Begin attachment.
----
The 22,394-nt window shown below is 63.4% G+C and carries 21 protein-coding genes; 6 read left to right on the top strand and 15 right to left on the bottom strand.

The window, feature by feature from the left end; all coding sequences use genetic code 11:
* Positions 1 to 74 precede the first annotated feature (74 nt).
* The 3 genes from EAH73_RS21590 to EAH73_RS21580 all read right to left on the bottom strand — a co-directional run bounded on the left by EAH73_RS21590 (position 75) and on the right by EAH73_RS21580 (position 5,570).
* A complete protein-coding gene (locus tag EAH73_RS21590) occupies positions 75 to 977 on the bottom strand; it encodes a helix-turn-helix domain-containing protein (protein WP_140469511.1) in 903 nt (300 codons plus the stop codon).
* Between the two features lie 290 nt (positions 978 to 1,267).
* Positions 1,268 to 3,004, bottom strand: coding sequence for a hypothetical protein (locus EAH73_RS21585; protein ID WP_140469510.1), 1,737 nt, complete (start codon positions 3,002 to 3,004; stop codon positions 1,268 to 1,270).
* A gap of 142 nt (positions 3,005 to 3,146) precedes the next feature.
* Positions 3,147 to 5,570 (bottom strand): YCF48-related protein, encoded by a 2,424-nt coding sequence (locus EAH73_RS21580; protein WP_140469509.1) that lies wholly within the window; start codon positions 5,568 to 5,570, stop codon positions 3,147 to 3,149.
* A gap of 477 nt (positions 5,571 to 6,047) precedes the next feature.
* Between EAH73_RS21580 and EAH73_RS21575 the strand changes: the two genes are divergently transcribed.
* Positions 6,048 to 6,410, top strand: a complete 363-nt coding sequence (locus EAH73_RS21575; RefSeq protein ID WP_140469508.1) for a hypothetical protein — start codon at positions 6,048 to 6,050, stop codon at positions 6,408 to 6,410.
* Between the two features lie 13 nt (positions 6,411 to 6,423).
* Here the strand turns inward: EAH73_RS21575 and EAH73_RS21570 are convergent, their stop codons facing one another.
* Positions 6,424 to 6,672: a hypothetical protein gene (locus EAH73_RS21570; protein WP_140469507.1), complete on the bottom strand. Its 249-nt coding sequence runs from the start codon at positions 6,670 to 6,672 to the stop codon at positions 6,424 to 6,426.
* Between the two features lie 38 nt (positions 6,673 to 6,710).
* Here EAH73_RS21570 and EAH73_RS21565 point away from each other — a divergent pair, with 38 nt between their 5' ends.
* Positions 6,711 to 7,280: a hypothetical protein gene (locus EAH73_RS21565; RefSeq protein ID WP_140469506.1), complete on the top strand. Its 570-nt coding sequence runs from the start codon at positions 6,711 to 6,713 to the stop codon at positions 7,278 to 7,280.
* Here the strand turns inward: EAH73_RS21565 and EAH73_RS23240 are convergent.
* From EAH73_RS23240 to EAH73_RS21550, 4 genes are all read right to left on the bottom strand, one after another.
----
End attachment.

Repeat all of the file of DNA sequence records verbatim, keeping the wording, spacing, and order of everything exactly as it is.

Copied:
The 22,394-nt window shown below is 63.4% G+C and carries 21 protein-coding genes; 6 read left to right on the top strand and 15 right to left on the bottom strand.

The window, feature by feature from the left end; all coding sequences use genetic code 11:
* Positions 1 to 74 precede the first annotated feature (74 nt).
* The 3 genes from EAH73_RS21590 to EAH73_RS21580 all read right to left on the bottom strand — a co-directional run bounded on the left by EAH73_RS21590 (position 75) and on the right by EAH73_RS21580 (position 5,570).
* A complete protein-coding gene (locus tag EAH73_RS21590) occupies positions 75 to 977 on the bottom strand; it encodes a helix-turn-helix domain-containing protein (protein WP_140469511.1) in 903 nt (300 codons plus the stop codon).
* Between the two features lie 290 nt (positions 978 to 1,267).
* Positions 1,268 to 3,004, bottom strand: coding sequence for a hypothetical protein (locus EAH73_RS21585; protein ID WP_140469510.1), 1,737 nt, complete (start codon positions 3,002 to 3,004; stop codon positions 1,268 to 1,270).
* A gap of 142 nt (positions 3,005 to 3,146) precedes the next feature.
* Positions 3,147 to 5,570 (bottom strand): YCF48-related protein, encoded by a 2,424-nt coding sequence (locus EAH73_RS21580; protein WP_140469509.1) that lies wholly within the window; start codon positions 5,568 to 5,570, stop codon positions 3,147 to 3,149.
* A gap of 477 nt (positions 5,571 to 6,047) precedes the next feature.
* Between EAH73_RS21580 and EAH73_RS21575 the strand changes: the two genes are divergently transcribed.
* Positions 6,048 to 6,410, top strand: a complete 363-nt coding sequence (locus EAH73_RS21575; RefSeq protein ID WP_140469508.1) for a hypothetical protein — start codon at positions 6,048 to 6,050, stop codon at positions 6,408 to 6,410.
* Between the two features lie 13 nt (positions 6,411 to 6,423).
* Here the strand turns inward: EAH73_RS21575 and EAH73_RS21570 are convergent, their stop codons facing one another.
* Positions 6,424 to 6,672: a hypothetical protein gene (locus EAH73_RS21570; protein WP_140469507.1), complete on the bottom strand. Its 249-nt coding sequence runs from the start codon at positions 6,670 to 6,672 to the stop codon at positions 6,424 to 6,426.
* Between the two features lie 38 nt (positions 6,673 to 6,710).
* Here EAH73_RS21570 and EAH73_RS21565 point away from each other — a divergent pair, with 38 nt between their 5' ends.
* Positions 6,711 to 7,280: a hypothetical protein gene (locus EAH73_RS21565; RefSeq protein ID WP_140469506.1), complete on the top strand. Its 570-nt coding sequence runs from the start codon at positions 6,711 to 6,713 to the stop codon at positions 7,278 to 7,280.
* Here the strand turns inward: EAH73_RS21565 and EAH73_RS23240 are convergent.
* From EAH73_RS23240 to EAH73_RS21550, 4 genes are all read right to left on the bottom strand, one after another.